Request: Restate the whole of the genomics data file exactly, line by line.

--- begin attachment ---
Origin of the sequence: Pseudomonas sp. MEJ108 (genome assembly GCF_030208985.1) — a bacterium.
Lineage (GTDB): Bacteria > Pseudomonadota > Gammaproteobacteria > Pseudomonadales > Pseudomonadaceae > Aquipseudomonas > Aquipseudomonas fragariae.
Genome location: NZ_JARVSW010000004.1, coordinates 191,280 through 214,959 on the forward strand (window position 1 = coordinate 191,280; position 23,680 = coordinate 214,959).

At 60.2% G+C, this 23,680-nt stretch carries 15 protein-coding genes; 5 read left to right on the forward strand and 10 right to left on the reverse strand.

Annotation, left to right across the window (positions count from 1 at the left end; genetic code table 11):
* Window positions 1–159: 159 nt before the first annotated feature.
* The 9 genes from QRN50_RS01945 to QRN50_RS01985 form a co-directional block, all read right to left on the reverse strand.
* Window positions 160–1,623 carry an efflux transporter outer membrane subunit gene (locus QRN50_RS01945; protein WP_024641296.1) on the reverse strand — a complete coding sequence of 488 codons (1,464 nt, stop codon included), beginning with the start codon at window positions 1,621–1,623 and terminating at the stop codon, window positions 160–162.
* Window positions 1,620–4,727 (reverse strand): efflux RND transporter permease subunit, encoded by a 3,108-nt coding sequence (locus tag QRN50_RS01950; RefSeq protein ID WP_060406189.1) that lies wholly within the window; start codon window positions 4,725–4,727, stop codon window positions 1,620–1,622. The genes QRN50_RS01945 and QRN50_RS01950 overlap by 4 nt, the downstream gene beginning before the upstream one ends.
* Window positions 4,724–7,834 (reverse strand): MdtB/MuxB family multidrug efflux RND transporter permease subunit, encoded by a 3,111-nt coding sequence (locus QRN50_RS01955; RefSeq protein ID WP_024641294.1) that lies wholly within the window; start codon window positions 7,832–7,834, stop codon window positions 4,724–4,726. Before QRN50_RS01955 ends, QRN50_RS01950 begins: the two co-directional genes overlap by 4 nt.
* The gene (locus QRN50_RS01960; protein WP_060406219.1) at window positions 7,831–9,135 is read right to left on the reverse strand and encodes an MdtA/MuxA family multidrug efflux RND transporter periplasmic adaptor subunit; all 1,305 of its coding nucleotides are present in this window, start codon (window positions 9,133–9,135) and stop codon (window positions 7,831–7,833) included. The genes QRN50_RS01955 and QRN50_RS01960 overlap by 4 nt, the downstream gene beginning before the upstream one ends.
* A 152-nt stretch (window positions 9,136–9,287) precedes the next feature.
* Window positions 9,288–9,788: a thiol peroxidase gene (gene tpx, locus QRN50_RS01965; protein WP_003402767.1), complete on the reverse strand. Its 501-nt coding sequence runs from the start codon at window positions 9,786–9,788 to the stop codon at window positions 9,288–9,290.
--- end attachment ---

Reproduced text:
Origin of the sequence: Pseudomonas sp. MEJ108 (genome assembly GCF_030208985.1) — a bacterium.
Lineage (GTDB): Bacteria > Pseudomonadota > Gammaproteobacteria > Pseudomonadales > Pseudomonadaceae > Aquipseudomonas > Aquipseudomonas fragariae.
Genome location: NZ_JARVSW010000004.1, coordinates 191,280 through 214,959 on the forward strand (window position 1 = coordinate 191,280; position 23,680 = coordinate 214,959).

At 60.2% G+C, this 23,680-nt stretch carries 15 protein-coding genes; 5 read left to right on the forward strand and 10 right to left on the reverse strand.

Annotation, left to right across the window (positions count from 1 at the left end; genetic code table 11):
* Window positions 1–159: 159 nt before the first annotated feature.
* The 9 genes from QRN50_RS01945 to QRN50_RS01985 form a co-directional block, all read right to left on the reverse strand.
* Window positions 160–1,623 carry an efflux transporter outer membrane subunit gene (locus QRN50_RS01945; protein WP_024641296.1) on the reverse strand — a complete coding sequence of 488 codons (1,464 nt, stop codon included), beginning with the start codon at window positions 1,621–1,623 and terminating at the stop codon, window positions 160–162.
* Window positions 1,620–4,727 (reverse strand): efflux RND transporter permease subunit, encoded by a 3,108-nt coding sequence (locus tag QRN50_RS01950; RefSeq protein ID WP_060406189.1) that lies wholly within the window; start codon window positions 4,725–4,727, stop codon window positions 1,620–1,622. The genes QRN50_RS01945 and QRN50_RS01950 overlap by 4 nt, the downstream gene beginning before the upstream one ends.
* Window positions 4,724–7,834 (reverse strand): MdtB/MuxB family multidrug efflux RND transporter permease subunit, encoded by a 3,111-nt coding sequence (locus QRN50_RS01955; RefSeq protein ID WP_024641294.1) that lies wholly within the window; start codon window positions 7,832–7,834, stop codon window positions 4,724–4,726. Before QRN50_RS01955 ends, QRN50_RS01950 begins: the two co-directional genes overlap by 4 nt.
* The gene (locus QRN50_RS01960; protein WP_060406219.1) at window positions 7,831–9,135 is read right to left on the reverse strand and encodes an MdtA/MuxA family multidrug efflux RND transporter periplasmic adaptor subunit; all 1,305 of its coding nucleotides are present in this window, start codon (window positions 9,133–9,135) and stop codon (window positions 7,831–7,833) included. The genes QRN50_RS01955 and QRN50_RS01960 overlap by 4 nt, the downstream gene beginning before the upstream one ends.
* A 152-nt stretch (window positions 9,136–9,287) precedes the next feature.
* Window positions 9,288–9,788: a thiol peroxidase gene (gene tpx, locus QRN50_RS01965; protein WP_003402767.1), complete on the reverse strand. Its 501-nt coding sequence runs from the start codon at window positions 9,786–9,788 to the stop codon at window positions 9,288–9,290.